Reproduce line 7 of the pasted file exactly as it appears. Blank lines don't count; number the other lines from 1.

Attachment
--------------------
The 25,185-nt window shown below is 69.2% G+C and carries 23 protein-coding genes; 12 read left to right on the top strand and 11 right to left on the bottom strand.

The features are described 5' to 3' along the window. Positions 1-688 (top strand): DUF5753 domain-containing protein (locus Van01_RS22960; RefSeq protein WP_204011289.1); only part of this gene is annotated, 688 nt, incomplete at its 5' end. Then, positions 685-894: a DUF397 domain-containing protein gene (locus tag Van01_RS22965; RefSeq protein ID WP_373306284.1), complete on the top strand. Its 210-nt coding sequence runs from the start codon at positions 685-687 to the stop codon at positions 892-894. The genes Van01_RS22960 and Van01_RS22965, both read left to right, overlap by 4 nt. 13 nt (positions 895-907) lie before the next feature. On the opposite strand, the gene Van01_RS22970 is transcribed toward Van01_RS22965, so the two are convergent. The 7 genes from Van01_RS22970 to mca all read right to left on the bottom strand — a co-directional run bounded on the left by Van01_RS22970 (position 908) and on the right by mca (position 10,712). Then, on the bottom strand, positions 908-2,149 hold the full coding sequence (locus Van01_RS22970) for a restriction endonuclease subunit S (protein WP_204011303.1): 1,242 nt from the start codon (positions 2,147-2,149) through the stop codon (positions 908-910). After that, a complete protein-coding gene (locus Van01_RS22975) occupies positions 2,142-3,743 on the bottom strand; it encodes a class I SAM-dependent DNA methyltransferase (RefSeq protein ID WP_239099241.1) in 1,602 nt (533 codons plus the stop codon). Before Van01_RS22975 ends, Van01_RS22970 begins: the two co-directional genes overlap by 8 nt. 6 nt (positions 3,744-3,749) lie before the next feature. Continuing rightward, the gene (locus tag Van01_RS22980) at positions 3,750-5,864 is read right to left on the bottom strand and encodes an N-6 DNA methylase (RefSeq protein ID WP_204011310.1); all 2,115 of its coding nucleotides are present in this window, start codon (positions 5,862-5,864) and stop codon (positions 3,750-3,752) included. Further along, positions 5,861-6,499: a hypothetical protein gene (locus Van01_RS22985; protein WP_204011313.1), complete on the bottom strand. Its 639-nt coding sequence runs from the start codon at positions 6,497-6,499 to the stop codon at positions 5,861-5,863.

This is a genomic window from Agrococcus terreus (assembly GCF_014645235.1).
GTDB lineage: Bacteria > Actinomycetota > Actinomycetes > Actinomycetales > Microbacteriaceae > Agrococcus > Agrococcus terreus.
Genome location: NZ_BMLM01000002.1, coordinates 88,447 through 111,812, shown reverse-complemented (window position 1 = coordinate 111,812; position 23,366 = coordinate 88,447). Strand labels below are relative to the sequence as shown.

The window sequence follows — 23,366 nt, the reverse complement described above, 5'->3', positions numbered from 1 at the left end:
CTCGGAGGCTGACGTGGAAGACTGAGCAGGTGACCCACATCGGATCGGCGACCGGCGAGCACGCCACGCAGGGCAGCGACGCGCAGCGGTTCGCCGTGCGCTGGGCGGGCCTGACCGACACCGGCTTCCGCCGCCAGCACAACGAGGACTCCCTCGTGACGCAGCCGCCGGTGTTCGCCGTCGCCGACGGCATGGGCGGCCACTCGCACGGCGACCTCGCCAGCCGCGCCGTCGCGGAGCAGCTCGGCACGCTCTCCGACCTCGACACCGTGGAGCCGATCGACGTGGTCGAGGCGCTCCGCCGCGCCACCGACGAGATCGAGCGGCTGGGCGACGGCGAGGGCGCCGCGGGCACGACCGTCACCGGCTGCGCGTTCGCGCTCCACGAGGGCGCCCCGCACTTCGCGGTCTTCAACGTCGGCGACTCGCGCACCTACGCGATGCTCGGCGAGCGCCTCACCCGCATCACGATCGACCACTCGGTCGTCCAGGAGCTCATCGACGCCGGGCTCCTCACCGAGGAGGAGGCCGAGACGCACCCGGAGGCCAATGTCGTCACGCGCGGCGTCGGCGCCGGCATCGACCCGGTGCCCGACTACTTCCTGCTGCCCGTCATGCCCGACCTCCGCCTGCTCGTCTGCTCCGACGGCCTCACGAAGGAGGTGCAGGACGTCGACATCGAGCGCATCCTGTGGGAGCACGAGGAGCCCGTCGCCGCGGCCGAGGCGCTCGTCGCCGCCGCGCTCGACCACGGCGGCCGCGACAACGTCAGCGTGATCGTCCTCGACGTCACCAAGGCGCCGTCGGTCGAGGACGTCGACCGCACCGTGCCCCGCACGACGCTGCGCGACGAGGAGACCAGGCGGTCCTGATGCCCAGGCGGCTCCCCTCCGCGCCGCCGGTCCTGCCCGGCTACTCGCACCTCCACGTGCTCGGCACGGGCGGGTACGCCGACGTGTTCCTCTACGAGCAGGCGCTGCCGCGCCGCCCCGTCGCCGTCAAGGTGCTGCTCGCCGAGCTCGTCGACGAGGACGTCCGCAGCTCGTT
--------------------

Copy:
CTCGGAGGCTGACGTGGAAGACTGAGCAGGTGACCCACATCGGATCGGCGACCGGCGAGCACGCCACGCAGGGCAGCGACGCGCAGCGGTTCGCCGTGCGCTGGGCGGGCCTGACCGACACCGGCTTCCGCCGCCAGCACAACGAGGACTCCCTCGTGACGCAGCCGCCGGTGTTCGCCGTCGCCGACGGCATGGGCGGCCACTCGCACGGCGACCTCGCCAGCCGCGCCGTCGCGGAGCAGCTCGGCACGCTCTCCGACCTCGACACCGTGGAGCCGATCGACGTGGTCGAGGCGCTCCGCCGCGCCACCGACGAGATCGAGCGGCTGGGCGACGGCGAGGGCGCCGCGGGCACGACCGTCACCGGCTGCGCGTTCGCGCTCCACGAGGGCGCCCCGCACTTCGCGGTCTTCAACGTCGGCGACTCGCGCACCTACGCGATGCTCGGCGAGCGCCTCACCCGCATCACGATCGACCACTCGGTCGTCCAGGAGCTCATCGACGCCGGGCTCCTCACCGAGGAGGAGGCCGAGACGCACCCGGAGGCCAATGTCGTCACGCGCGGCGTCGGCGCCGGCATCGACCCGGTGCCCGACTACTTCCTGCTGCCCGTCATGCCCGACCTCCGCCTGCTCGTCTGCTCCGACGGCCTCACGAAGGAGGTGCAGGACGTCGACATCGAGCGCATCCTGTGGGAGCACGAGGAGCCCGTCGCCGCGGCCGAGGCGCTCGTCGCCGCCGCGCTCGACCACGGCGGCCGCGACAACGTCAGCGTGATCGTCCTCGACGTCACCAAGGCGCCGTCGGTCGAGGACGTCGACCGCACCGTGCCCCGCACGACGCTGCGCGACGAGGAGACCAGGCGGTCCTGATGCCCAGGCGGCTCCCCTCCGCGCCGCCGGTCCTGCCCGGCTACTCGCACCTCCACGTGCTCGGCACGGGCGGGTACGCCGACGTGTTCCTCTACGAGCAGGCGCTGCCGCGCCGCCCCGTCGCCGTCAAGGTGCTGCTCGCCGAGCTCGTCGACGAGGACGTCCGCAGCTCGTT